I’m standing in the drop-off area of a huge residential building in Fort Lee, New Jersey, on the final day of July of last year when a group of young men file out of the building’s lobby in white t-shirts. The tallest of the group is Jersey’s most prized export of the decade, Willie Maxwell II, better known as Fetty Wap; I’m here to get an idea of what the Paterson native has been doing since dominating the hip-hop airwaves in 2015. But before any of that happens, me and Fetty’s publicist have to follow his car down Interstate 80 so he can have the doors to his black Jeep Wrangler reattached, in anticipation of the forecasted rain later in the day.
After trailing Fetty and friends for a half hour, we pull into Paterson as he slows down a side street and puts the car in park. His friend Fuzz — whose leg and black ankle sock were hanging out of the Wrangler for our entire drive — walks over to switch cars with our photographer so Fetty can be captured from the passenger side of his jeep while we cruise the city. Rocking a red-topped fade, Fuzz mentions that it’s his birthday as he gets into our car; “I’m lit already,” he excitedly asserts, syncing his phone with the car’s bluetooth system and playing his just-released mixtape. “I’m hittin’ them from left field with this one,” he says with a smile on his face before bopping his head like it’s the first time he ever heard it. “They ain’t know I rap!”
Our ensuing ride through Paterson’s 4th ward (where Fuzz says he and Fetty hail from) feels like an around-the-way version of big-time political figures arriving to a city’s center, only with a much warmer embrace from the people. From our trailing view, Fetty’s sandy brown locs flutter in the humid wind, a rainbow of colorful vinyl siding accentuating the ride; he’s blasting his own music, and every few blocks someone on the street notices him and yells out, with Fetty saluting in kind. When our car finally catches up to him at a red light, Fetty’s grinning so wide that his eyes are almost closed completely. There’s a sense that, for him, showing off his home turf is a source of supreme joy.
Our destination is a strip that includes a car wash, a car detailing shop, and a food truck. Fetty hops out of the car and greets a few of the guys hanging outside the car wash; he’s sporting a wrinkled white V-neck tee, gray sweatpants rolled up above his ankles, and a pair of white, pink, and blue sneakers. The only part of his fit that suggests he’s a rapper is the huge cuban link chain around his neck. “Let me show you all this shit,” he offers, taking me to the detailing shop where he has a couple of cars getting new looks as we speak. When we approach a door that leads to the back of the space, Jersey City rapper Albee Al is making his way out; he and Fetty dap each other up, then we head back outside and find a place to sit and chat about the new songs slated for his forthcoming sophomore album.
“I’m really excited about this shit, bro,” he calmly tells me while crouching down on a red planters box. “I got something to prove — I gotta show that my lyrics have succeeded way beyond the measures of my first album. When you hear my music, you’ll understand what I’m talking about. I put a lot of thought process into this shit.”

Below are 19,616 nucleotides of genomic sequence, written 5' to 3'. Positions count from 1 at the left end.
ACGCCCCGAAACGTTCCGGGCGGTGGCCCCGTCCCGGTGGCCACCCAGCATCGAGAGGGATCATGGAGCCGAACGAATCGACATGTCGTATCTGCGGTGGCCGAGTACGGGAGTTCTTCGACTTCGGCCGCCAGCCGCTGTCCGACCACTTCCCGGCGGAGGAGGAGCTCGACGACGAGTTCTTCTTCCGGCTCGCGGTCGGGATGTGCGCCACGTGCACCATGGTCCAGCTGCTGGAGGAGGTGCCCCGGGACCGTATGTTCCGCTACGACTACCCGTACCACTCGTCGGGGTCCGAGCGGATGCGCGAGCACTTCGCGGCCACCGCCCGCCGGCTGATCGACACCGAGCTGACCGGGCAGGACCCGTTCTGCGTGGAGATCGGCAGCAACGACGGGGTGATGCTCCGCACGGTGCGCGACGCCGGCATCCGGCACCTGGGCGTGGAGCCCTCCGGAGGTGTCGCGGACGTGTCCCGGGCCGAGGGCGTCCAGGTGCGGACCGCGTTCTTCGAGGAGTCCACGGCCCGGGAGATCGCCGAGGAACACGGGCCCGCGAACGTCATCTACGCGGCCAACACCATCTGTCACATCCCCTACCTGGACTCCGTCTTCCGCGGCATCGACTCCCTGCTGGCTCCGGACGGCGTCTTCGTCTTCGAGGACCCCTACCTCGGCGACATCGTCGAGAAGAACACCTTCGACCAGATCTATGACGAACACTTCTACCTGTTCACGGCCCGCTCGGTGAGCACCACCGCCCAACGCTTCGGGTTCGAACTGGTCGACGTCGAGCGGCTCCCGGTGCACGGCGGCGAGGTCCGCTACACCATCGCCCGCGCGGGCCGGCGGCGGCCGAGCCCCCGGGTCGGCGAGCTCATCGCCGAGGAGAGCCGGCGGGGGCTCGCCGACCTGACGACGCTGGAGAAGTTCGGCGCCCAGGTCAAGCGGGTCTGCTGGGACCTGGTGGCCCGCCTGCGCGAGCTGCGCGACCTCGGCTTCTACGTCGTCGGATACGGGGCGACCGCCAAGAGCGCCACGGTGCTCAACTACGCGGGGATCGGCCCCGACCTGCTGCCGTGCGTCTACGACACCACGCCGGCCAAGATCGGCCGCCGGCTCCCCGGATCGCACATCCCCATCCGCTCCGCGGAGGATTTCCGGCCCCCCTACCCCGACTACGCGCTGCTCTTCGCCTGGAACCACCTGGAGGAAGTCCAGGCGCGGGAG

Fetty Wap’s self-titled debut album capped off a rookie year that hip-hop hadn’t quite seen in the digital age. “Trap Queen,” the song that launched him into stardom, had been buzzing in Jersey for nearly a year thanks to marketing on the street and social media. Possessing jubilant energy, the song framed Fetty as a charming loverboy type with some mystery to him; His voice, in tone and delivery alone, was something that hadn’t really been heard before — the closest point of similarity being the unhinged harmonies of Atlanta snap group D4L’s FABO. Fetty Wap’s success also came when many of hip-hop’s hottest songs were trending towards a more melodic future: ILoveMakonnen’s “Tuesday,” Dej Loaf’s “Try Me,” and Post Malone’s “White Iverson” all achieved major success in the previous year without much actual rapping involved.
“Trap Queen” eventually peaked at #2 on the Billboard Hot 100, surpassed Taylor Swift as the most Shazam’d song in the country, and led to Fetty being backed by Fall Out Boy at the iHeartRadio Music Festival in Las Vegas that year; eventually, three more singles from his 2015 self-titled debut LP (“Again,” “679,” and “My Way,” the latter of which nabbed a guest verse from Drake on the remix) charted between 4 and 33 of the Hot 100. Fetty seemed poised as the face of rap’s strange, ballad-leaning future — but other aspects of the music industry’s changing culture derailed Fetty’s quick rise.
The same year that “Trap Queen” hit, JAY-Z bought and relaunched Tidal, Apple launched Apple Music, and YouTube announced YouTube Music. The life of a hit song was becoming rapidly reliant on the number of digital streams it accrued, creating an increased incentive for artists to attempt replication of their own successes to maintain dominance. Even though Fetty Wap had hits and eventually went double-platinum, nearly every non-hit on the album was painfully forgettable, revealing little of Fetty as a person.
“The first album was my first go ‘round, I wasn’t really,” Fetty pauses mid-thought. “My singles was so crazy that I wasn’t trying. I didn’t really have to try to make an album. It didn’t even matter if I made other songs. People still probably never got through that album yet. The digital shit was going crazy at this time. Streaming just popped off, so people could just go straight to what they wanted to hear.”
This moment of introspection outside the car wash is interrupted when a dude with a crisp white tee and deep waves walks up, stops us mid-convo, and requests, “Can I get a flick real quick?” Fetty agrees without hesitation and they exchange a warm embrace before the dude trails off and starts talking to others hanging outside. “I was just running. I was having fun,” Fetty continues. “I worked my ass off to get this blessing. I got what I deserved. After awhile, I knew I needed to go harder. But at that time, everything was going so crazy that I aint have to. It didn’t matter to me, I was just having fun.” The success began to cloud his creativity. During that run, he’d also broken his leg in a motorcycle accident after colliding head-on with another vehicle in Paterson.